Tag Archives: rosary

The Rosary

St. Bernard, in a homily for today’s Feast of the Holy Rosary, says that God is by nature incomprehensible, inaccessible, invisible, unthinkable, but wished “to be understood, to be seen and thought of.” And so the Word became flesh of the virgin Mary.

The Rosary is a prayer inviting us into the mystery of Christ.through Mary, his mother, who gave him birth and treasured his memory in her heart. Human as we are, she introduces us to Jesus Christ, Son of God and Son of Mary.

“He lay in a manger and rested on a virgin’s breast, preached on a mountain, and spent the night in prayer. He hung on a cross, grew pale in death, and roamed free among the dead and ruled over those in hell. He rose again on the third day, and showed the apostles the wounds of the nails, the signs of victory; and finally in their presence he ascended to the sanctuary of heaven.

How can we not contemplate this story in truth, piety and holiness? Whatever of all this I consider, it is God I am considering; in all this he is my God. I have said it is wise to meditate on these truths, and I have thought it right to recall the abundant sweetness, given by the fruits of this priestly root; and Mary, drawing abundantly from heaven, has caused this sweetness to overflow for us.”

Hail Mary

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We say “our” Father in the Lord’s Prayer because prayer is not something we do alone. We pray to God with Jesus Christ and others. In prayer, we go together to God as children of God.

We pray with Mary, the mother of Jesus and all the saints, because we’re united to them  in Jesus Christ.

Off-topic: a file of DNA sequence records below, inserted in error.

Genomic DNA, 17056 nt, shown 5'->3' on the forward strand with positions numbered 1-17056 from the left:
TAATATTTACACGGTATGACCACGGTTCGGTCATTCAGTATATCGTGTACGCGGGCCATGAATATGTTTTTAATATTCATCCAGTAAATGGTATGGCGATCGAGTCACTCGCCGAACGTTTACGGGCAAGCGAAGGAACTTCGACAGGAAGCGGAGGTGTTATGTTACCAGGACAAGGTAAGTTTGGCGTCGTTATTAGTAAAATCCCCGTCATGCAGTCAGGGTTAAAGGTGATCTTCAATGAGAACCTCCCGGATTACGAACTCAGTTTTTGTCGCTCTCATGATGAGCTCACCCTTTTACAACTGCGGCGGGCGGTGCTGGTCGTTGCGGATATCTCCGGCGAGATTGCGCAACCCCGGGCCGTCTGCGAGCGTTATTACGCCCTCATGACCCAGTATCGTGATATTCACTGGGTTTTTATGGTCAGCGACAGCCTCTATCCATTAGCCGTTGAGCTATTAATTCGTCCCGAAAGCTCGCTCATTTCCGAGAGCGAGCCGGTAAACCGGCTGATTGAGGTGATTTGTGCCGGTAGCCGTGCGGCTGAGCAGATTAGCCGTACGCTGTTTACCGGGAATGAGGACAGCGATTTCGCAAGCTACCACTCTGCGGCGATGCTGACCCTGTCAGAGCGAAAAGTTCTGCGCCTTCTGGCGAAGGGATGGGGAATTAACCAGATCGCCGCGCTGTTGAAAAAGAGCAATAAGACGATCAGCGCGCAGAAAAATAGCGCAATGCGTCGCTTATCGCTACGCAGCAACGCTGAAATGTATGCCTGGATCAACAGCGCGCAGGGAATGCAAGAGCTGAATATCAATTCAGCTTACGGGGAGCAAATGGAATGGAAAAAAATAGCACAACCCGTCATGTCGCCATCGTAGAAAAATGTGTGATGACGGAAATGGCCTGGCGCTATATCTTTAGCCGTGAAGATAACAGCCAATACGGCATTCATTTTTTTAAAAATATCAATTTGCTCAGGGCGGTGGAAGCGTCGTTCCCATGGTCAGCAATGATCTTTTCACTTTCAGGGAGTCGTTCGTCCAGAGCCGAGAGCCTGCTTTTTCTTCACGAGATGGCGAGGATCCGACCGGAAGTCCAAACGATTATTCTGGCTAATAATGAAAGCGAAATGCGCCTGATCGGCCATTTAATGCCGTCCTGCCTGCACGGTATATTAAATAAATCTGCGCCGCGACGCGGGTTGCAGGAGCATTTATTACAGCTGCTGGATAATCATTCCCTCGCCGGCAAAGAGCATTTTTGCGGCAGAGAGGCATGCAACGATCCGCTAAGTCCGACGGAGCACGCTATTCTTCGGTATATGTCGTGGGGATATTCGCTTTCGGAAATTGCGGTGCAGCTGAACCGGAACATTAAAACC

In the Hail Mary, Mary the Mother of Jesus leads us to God.  The prayer’s earliest form  developed  in the middle ages with the simple greeting of the angel Gabriel at Nazareth, from St. Luke’s gospel:
Hail Mary,
full of grace,
the Lord is with you.

You are favored by God, the angel announces to her. She would bring Jesus Christ into the world. That message continues through the ages and is meant also for us.  Like her, we are favored by God and bring his Son into the world.  God’s promise of grace to Mary echoes in God’s promise to us. As it was promised  to Mary, God will be with us.

Over time her cousin Elizabeth’s greeting to Mary, also recorded in St. Luke, was added to the prayer:
Blessed are you among women
and blessed is the fruit of your womb.

Finally by the 15th century, the remainder of the prayer appeared:
Holy Mary, mother of God,
pray for us sinners
now and at the hour of our death.

The prayer asks Mary, full of the grace of her Son, to intercede for us sinners now and at the hour of our death. She is a model for believers and knows what it means to believe. She who knew her Son so well, can teach us  the way to him.

On Calvary Jesus entrusted her to us as a mother when he said to his disciple “Behold your mother.” Ever since, she brings Christ into this world. She knew Jesus from the beginning and witnessed his life, death and resurrection. She helps us to know him. She also knows our needs. Aware of  the needs of the newly married couple at Cana in Galilee, she approached Jesus, her Son. She is aware of our needs too.